Last night, not for the first time, I stayed up to finish a book.
It was nearly 3 when I finished reading, and I was confused.
Confused by a book, because it was a confusing, tied-up knot of a book.
And, honestly, the fact that it had left me close to tears wasn’t helping.
But I liked it, really, I did. And it was good.
Good. Not great. Pretty good, though.
It was called We Were Liars, by the way, by E. Lockheart, I think. All mystery and idyllic teenage life and long, sunny summers and dark secrets and money that Mere Mortals will never have.
Enjoyable, quite gripping, with a very unique writing style.
I recommend it. I want opinions.
Anyway. I’ll begin to make my point now.
As soon as I finished the book, the first thing I did was open Goodreads.
As millions of booklovers across the world do, I have a Goodreads account, and I log all my reads and rate books that I read before I made an account, which was only a couple of months ago, and sometimes I write reviews.
I say sometimes. I’ve written two.
Goodreads, by the way, if you don’t know, is a sort-of social media where you can enter everything you’ve read, and rate and review and look at other reviews and add about 10,000 books to your to-be-read shelf every time you open it, and receive about 100,000 recommendations, and it’s great, because books.
And I finished this book, which (spoilers oops) raises a whole bunch of questions about insanity and mental health and stability and all that kind of thing. So I rated it, and wrote a quick review (which you can go read at https://www.goodreads.com/review/list/62310744-jemima?order=d&sort=review&view=reviews hint, hint, plug, plug) and then I turned to the ‘recommendations for you’ tab, and I proceeded to spend about half an hour looking through the recommendations page at Young Adult and Contemporary fiction, which are the genres that I find myself reading the most, even though I prefer fantasy. I’m rather picky when it comes to my fantasy, though, so I’ve given up on Goodreads suggesting me any I like.
Anyway, there I was, going through all these books, looking at the covers, at the pretty girls, and the bright colours, and the childish drawings of stars and hearts, and close up shots of bright green eyes or slightly parted pink lips, or silhouetted photos of embracing couples or crying girls or intertwined hands or cityscapes or buildings in the dark, *takes a deep breath* and when I saw a particularly pretty girl, or a particularly bright colour, or a particularly poignant drawing of a heart in black crayon, I would click on the book and read the synopsis, and the little excerpt, and the reviews, and before too long at all I was overwhelmed by a common theme.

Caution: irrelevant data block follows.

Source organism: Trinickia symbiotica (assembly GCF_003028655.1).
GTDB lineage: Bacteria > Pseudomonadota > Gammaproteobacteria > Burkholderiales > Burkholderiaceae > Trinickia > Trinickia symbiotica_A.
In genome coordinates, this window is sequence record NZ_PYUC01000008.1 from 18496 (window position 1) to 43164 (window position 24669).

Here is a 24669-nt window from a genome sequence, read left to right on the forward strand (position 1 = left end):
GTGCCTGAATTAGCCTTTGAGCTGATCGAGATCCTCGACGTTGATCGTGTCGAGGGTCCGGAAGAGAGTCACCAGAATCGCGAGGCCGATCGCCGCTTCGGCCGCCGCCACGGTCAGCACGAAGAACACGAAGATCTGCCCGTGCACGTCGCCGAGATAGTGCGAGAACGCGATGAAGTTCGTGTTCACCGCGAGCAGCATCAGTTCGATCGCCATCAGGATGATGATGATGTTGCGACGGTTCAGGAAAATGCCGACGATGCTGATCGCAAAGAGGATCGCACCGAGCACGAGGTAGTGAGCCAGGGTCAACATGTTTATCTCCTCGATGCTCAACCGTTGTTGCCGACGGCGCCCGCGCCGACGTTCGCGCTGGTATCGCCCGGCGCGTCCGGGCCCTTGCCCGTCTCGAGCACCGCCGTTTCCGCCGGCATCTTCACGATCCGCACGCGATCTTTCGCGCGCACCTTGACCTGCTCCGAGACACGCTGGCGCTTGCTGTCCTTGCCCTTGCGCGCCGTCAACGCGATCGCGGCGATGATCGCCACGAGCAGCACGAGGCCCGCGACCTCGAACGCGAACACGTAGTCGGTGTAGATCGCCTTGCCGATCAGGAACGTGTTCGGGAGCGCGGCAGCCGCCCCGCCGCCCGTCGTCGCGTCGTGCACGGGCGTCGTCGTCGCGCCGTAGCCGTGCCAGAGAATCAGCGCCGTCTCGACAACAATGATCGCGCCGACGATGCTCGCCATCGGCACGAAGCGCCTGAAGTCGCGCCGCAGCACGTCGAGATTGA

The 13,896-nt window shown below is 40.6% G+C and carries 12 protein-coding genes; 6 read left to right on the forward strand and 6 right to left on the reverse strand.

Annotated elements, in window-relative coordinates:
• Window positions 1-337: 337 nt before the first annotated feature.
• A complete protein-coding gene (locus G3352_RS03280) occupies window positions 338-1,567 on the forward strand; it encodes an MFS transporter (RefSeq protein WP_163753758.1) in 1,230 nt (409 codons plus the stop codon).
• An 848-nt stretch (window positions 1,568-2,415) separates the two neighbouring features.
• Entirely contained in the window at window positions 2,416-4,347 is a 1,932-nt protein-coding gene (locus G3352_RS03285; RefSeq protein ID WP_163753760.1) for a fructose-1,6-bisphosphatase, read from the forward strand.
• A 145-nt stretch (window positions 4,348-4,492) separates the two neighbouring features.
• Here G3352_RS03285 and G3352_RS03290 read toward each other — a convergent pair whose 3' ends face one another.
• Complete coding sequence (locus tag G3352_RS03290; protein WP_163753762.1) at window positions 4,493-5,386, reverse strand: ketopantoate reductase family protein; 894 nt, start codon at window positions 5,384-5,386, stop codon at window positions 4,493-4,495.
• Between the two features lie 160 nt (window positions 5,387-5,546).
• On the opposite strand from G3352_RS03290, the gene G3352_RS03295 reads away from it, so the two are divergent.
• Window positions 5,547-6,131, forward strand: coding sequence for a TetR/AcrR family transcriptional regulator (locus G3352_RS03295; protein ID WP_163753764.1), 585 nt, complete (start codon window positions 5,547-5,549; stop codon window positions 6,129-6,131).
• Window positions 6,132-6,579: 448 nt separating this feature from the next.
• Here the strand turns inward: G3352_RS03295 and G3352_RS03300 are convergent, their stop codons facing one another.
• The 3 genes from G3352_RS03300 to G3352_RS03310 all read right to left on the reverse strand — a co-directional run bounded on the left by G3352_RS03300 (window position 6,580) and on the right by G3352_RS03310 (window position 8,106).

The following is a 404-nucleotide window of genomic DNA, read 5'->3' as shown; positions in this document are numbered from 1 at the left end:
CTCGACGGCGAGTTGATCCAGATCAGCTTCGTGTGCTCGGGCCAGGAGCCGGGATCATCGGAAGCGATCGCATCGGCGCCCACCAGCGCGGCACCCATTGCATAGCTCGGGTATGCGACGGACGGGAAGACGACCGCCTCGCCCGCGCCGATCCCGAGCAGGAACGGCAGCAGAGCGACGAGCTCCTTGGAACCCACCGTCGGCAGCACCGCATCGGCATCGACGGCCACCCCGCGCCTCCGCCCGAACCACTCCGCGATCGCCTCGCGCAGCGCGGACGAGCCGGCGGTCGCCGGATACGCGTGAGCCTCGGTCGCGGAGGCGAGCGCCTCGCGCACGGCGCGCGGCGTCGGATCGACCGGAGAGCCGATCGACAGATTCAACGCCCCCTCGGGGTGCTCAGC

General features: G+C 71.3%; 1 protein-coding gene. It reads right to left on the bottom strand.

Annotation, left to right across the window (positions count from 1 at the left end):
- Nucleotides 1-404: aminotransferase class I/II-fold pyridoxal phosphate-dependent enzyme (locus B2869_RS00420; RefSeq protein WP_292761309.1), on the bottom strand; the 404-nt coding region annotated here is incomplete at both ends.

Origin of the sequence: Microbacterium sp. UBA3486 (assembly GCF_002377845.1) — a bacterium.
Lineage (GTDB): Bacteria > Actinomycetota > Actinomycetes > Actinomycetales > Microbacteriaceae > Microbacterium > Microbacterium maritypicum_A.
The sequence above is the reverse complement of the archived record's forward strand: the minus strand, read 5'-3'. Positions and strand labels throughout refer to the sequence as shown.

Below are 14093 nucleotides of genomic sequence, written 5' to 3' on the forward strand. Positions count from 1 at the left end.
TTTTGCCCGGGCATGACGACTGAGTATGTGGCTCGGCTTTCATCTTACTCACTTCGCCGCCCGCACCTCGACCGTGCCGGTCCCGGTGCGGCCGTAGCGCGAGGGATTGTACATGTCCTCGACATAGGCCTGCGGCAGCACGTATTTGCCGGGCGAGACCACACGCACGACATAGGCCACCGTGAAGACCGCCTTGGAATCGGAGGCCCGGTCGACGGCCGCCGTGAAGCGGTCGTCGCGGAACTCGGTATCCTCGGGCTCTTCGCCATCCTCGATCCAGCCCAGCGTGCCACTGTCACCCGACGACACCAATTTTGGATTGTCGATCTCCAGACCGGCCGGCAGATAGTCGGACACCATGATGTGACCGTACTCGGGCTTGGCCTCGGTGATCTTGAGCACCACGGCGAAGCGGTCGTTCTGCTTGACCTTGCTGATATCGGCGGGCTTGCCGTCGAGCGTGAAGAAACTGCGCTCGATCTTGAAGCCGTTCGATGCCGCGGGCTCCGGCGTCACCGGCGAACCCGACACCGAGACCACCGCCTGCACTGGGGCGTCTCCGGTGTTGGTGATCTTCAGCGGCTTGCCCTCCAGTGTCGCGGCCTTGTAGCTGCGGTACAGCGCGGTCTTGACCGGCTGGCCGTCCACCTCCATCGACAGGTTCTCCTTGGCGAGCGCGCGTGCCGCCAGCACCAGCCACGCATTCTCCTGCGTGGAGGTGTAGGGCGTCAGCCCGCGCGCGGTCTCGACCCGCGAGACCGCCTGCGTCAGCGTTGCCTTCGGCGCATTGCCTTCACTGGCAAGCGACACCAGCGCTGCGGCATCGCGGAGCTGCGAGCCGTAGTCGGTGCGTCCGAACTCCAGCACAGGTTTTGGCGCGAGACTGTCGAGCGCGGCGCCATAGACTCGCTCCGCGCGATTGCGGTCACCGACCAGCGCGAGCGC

Here is the average blurb that I saw:
Saving the Stars – Becky Smith
“I want to help you, Astrid. Just let me try and help.”
“I’m sorry. You can’t help me. No one can.”
“I can try.”
“No, you can’t.”
“I can’t, or you won’t let me?”
Astrid has spent her whole life hiding from her past, from all the things that hurt her, from all the things that made her who she is. But her past seems to be catching up to her, and she’s worried that it’s going to repeat itself. But this time, she won’t accept help. That’s what got her into this mess last time.
Ben is golden boy – good grades, a good family, and good prospects. Until, one day, he speaks to the girl that he’s always watched from afar. She’s in trouble, but she won’t seem to admit it, and she desperately needs someone’s help, before the unthinkable happens.
Before the unthinkable happens again.
But will she ever accept his help?
‘This is a poignantly written story of love and the healing that it brings. 4 stars – every girl should read this book.’
‘This is one of the most relatable, understanding, and honestly incredible books I’ve ever read, and if I could make this compulsory reading for everyone then I would. 5 stars.’
‘Becky Smith’s take on mental health and what it’s like to love someone living in denial is heart-wrenchingly real, and her characters and their plights are capable of moving to tears. With biting humour, sharp sarcasm, and life-destroying twists and turns, this book is a must-read for fans of the Young Adult genre.’